Much work about health reform and systems improvement in healthcare looks at shortcomings and universal problems facing health systems, but rarely are accomplishments dissected and analyzed internationally. The purpose of this paper is to address this knowledge gap by examining the lessons learned from health system reform and improvement efforts in 60 countries.

Design/methodology/approach

In total, 60 low-, middle- and high-income countries provided a case study of successful health reform, which was gathered into a compendium as a recently published book. Here, the extensive source material was re-examined through inductive content analysis to derive broad themes of systems change internationally.

Findings

Nine themes were identified: improving policy, coverage and governance; enhancing the quality of care; keeping patients safe; regulating standards and accreditation; organizing care at the macro-level; organizing care at the meso- and micro-level; developing workforces and resources; harnessing technology and IT; and making collaboratives and partnerships work.

Practical implications

These themes provide a model of what constitutes successful systems change across a wide sample of health systems, offering a store of knowledge about how reformers and improvement initiators achieve their goals.

Originality/value

Few comparative international studies of health systems include a sufficiently wide selection of low-, middle- and high-income countries in their analysis. This paper provides a more balanced approach to consider where achievements are being made across healthcare, and what we can do to replicate and spread successful examples of systems change internationally.

Details

Journal of Health Organization and Management, vol. 34 no. 3
Type: Research Article
ISSN: 1477-7266

Keywords

Article
Publication date: 13 March 2017

Grace Trundle, Leam A. Craig and Ian Stringer

The purpose of this paper is to explore the different clinical features of pathological demand avoidance (PDA) and antisocial personality disorder (ASPD) presented in the form of…

1834

Abstract

Purpose

The purpose of this paper is to explore the different clinical features of pathological demand avoidance (PDA) and antisocial personality disorder (ASPD) presented in the form of a single case study. The study highlights the potential of misdiagnosis and conceptual confusions to practitioners in forensic settings between the two conditions when working with offenders with personality disorders.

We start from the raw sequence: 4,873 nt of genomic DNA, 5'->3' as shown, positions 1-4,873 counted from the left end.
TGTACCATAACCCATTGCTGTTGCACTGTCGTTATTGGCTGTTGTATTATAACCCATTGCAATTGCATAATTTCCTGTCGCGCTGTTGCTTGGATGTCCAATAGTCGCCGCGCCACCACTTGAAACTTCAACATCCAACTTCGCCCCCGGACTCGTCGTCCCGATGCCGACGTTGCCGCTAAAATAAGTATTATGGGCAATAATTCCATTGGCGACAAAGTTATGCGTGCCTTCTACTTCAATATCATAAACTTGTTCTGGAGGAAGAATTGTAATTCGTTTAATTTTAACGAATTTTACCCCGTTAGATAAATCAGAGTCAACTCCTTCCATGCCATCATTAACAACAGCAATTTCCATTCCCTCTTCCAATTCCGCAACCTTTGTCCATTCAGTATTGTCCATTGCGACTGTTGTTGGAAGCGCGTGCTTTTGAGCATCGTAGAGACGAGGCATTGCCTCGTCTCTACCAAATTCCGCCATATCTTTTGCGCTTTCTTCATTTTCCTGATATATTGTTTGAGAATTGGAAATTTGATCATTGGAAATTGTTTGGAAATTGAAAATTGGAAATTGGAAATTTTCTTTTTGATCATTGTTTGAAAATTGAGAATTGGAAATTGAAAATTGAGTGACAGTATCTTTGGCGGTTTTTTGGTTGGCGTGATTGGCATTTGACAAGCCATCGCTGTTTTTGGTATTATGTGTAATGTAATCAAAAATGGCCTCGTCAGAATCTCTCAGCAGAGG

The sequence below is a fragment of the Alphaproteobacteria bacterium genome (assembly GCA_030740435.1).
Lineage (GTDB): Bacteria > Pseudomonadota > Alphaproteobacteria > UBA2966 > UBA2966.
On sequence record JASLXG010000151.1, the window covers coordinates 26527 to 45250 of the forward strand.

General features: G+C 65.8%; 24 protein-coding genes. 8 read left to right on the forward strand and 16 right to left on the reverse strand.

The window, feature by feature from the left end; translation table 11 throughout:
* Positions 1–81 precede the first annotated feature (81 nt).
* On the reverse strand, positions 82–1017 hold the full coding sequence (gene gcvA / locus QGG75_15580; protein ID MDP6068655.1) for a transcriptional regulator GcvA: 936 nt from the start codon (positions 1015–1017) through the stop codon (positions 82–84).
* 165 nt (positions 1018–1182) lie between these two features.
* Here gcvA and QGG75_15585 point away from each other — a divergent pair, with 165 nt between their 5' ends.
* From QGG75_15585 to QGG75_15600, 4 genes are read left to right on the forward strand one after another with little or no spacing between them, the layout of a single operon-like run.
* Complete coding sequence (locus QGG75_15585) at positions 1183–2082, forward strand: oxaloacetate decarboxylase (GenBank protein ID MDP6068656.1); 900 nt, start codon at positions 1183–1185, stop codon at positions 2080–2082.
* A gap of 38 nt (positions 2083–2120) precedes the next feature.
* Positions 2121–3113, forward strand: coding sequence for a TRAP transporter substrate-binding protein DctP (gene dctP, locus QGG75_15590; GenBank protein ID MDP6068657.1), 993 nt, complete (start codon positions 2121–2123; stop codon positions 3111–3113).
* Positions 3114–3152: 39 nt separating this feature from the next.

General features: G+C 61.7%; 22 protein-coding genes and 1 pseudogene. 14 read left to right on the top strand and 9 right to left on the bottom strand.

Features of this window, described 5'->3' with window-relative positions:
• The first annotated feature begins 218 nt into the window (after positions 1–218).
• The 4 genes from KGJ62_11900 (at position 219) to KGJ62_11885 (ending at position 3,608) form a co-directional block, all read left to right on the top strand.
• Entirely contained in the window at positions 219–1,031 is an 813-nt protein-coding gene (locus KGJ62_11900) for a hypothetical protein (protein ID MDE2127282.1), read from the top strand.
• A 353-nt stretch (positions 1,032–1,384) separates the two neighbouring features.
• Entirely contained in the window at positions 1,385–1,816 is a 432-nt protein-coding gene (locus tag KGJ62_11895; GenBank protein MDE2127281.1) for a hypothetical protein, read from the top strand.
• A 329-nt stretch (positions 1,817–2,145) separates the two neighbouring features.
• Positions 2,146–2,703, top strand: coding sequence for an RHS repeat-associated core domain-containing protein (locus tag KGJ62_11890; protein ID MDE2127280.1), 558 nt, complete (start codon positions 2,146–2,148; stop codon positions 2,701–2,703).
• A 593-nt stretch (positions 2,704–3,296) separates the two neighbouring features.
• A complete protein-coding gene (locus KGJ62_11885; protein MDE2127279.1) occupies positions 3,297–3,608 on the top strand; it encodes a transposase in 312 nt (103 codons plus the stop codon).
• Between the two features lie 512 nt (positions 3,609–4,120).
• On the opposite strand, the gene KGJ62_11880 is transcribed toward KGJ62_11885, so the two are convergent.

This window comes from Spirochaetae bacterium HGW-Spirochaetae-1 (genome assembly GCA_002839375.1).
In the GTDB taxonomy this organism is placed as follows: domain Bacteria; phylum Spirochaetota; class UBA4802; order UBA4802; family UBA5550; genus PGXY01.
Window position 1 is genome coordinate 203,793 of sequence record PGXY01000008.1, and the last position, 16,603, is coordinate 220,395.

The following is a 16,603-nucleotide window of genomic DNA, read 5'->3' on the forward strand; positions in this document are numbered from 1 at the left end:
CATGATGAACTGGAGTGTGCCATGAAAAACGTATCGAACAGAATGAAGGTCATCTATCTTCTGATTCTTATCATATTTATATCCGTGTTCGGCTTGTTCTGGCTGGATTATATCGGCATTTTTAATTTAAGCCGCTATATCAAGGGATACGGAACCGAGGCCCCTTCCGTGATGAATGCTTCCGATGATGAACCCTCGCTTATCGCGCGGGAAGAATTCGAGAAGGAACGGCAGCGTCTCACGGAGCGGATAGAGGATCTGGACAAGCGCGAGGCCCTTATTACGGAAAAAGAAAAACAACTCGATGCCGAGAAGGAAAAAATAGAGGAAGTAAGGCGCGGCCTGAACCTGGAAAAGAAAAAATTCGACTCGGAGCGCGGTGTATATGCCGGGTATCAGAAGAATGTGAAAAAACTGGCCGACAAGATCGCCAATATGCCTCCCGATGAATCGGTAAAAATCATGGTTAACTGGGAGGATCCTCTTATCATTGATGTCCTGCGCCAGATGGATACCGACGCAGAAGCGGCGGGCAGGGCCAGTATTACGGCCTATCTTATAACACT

Design/methodology/approach

A case formulation using the “five Ps” method based on the personal history of an incarcerated male is presented and the clinical similarities and differences between PDA and ASPD are delineated. These differences and similarities are evaluated and applied to offender management including intervention options.

Findings

There are considerable similarities between ASPD and PDA making the two conditions difficult to separate. Both diagnostic criteria identify childhood behavioural problems, aggression, destructiveness, conduct disorder (CD), manipulation and non-compliance as indications of the disorder. For example, the criteria for later adult ASPD are the presence of childhood antisocial behaviour and CD. However, these behaviours may also be suggestive of the attention deficit hyperactivity disorder and non-compliance that are part of PDA. Violent behaviours and aggression can also be perceived in a similar way. Misdiagnosis of PDA as ASPD reduces the efficiency of treatment programmes.

Originality/value

The implications of these findings could prove useful in the successful risk management of offenders with PDA. Given the similar behavioural characteristics between PDA and ASPD, the prevalence of PDA among offenders may be higher than observed. The aim of this study is to raise awareness of potential conceptual complications and clinical confusions between the two conditions with a view to aid offender management through case formulation. A large scale study into offenders with PDA would draw attention to the prevalence of the condition as well as its association with offending behaviour.

Details

Journal of Intellectual Disabilities and Offending Behaviour, vol. 8 no. 1
Type: Research Article
ISSN: 2050-8824

Keywords